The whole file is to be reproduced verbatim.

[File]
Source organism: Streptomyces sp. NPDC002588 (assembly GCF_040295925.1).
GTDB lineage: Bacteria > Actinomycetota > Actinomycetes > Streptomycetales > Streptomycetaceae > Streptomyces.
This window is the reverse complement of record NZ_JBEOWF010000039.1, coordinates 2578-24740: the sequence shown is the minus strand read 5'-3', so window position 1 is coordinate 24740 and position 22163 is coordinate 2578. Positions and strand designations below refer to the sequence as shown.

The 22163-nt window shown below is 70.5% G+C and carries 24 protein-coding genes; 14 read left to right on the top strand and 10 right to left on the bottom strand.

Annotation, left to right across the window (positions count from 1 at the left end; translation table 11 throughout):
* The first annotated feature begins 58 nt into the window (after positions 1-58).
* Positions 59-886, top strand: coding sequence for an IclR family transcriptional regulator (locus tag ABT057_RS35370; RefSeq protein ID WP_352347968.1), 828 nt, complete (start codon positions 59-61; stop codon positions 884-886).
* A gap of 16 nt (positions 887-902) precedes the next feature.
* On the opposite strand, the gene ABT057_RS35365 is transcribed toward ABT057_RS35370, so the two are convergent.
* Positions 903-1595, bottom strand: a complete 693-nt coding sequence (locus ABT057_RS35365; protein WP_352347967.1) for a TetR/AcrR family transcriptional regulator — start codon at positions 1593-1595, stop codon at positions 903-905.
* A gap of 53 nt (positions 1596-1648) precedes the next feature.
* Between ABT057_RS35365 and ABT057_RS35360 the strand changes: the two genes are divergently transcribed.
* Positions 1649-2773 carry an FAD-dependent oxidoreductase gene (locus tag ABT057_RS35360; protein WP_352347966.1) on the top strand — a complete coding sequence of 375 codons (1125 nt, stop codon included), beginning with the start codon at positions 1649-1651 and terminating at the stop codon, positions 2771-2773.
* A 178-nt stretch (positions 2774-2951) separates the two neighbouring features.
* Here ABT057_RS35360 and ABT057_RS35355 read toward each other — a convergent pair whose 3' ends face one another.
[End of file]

Source organism: Streptomyces sp. NPDC002588 (assembly GCF_040295925.1).
GTDB lineage: Bacteria > Actinomycetota > Actinomycetes > Streptomycetales > Streptomycetaceae > Streptomyces.
This window is the reverse complement of record NZ_JBEOWF010000039.1, coordinates 2578-24740: the sequence shown is the minus strand read 5'-3', so window position 1 is coordinate 24740 and position 22163 is coordinate 2578. Positions and strand designations below refer to the sequence as shown.

The 22163-nt window shown below is 70.5% G+C and carries 24 protein-coding genes; 14 read left to right on the top strand and 10 right to left on the bottom strand.

Annotation, left to right across the window (positions count from 1 at the left end; translation table 11 throughout):
* The first annotated feature begins 58 nt into the window (after positions 1-58).
* Positions 59-886, top strand: coding sequence for an IclR family transcriptional regulator (locus tag ABT057_RS35370; RefSeq protein ID WP_352347968.1), 828 nt, complete (start codon positions 59-61; stop codon positions 884-886).
* A gap of 16 nt (positions 887-902) precedes the next feature.
* On the opposite strand, the gene ABT057_RS35365 is transcribed toward ABT057_RS35370, so the two are convergent.
* Positions 903-1595, bottom strand: a complete 693-nt coding sequence (locus ABT057_RS35365; protein WP_352347967.1) for a TetR/AcrR family transcriptional regulator — start codon at positions 1593-1595, stop codon at positions 903-905.
* A gap of 53 nt (positions 1596-1648) precedes the next feature.
* Between ABT057_RS35365 and ABT057_RS35360 the strand changes: the two genes are divergently transcribed.
* Positions 1649-2773 carry an FAD-dependent oxidoreductase gene (locus tag ABT057_RS35360; protein WP_352347966.1) on the top strand — a complete coding sequence of 375 codons (1125 nt, stop codon included), beginning with the start codon at positions 1649-1651 and terminating at the stop codon, positions 2771-2773.
* A 178-nt stretch (positions 2774-2951) separates the two neighbouring features.
* Here ABT057_RS35360 and ABT057_RS35355 read toward each other — a convergent pair whose 3' ends face one another.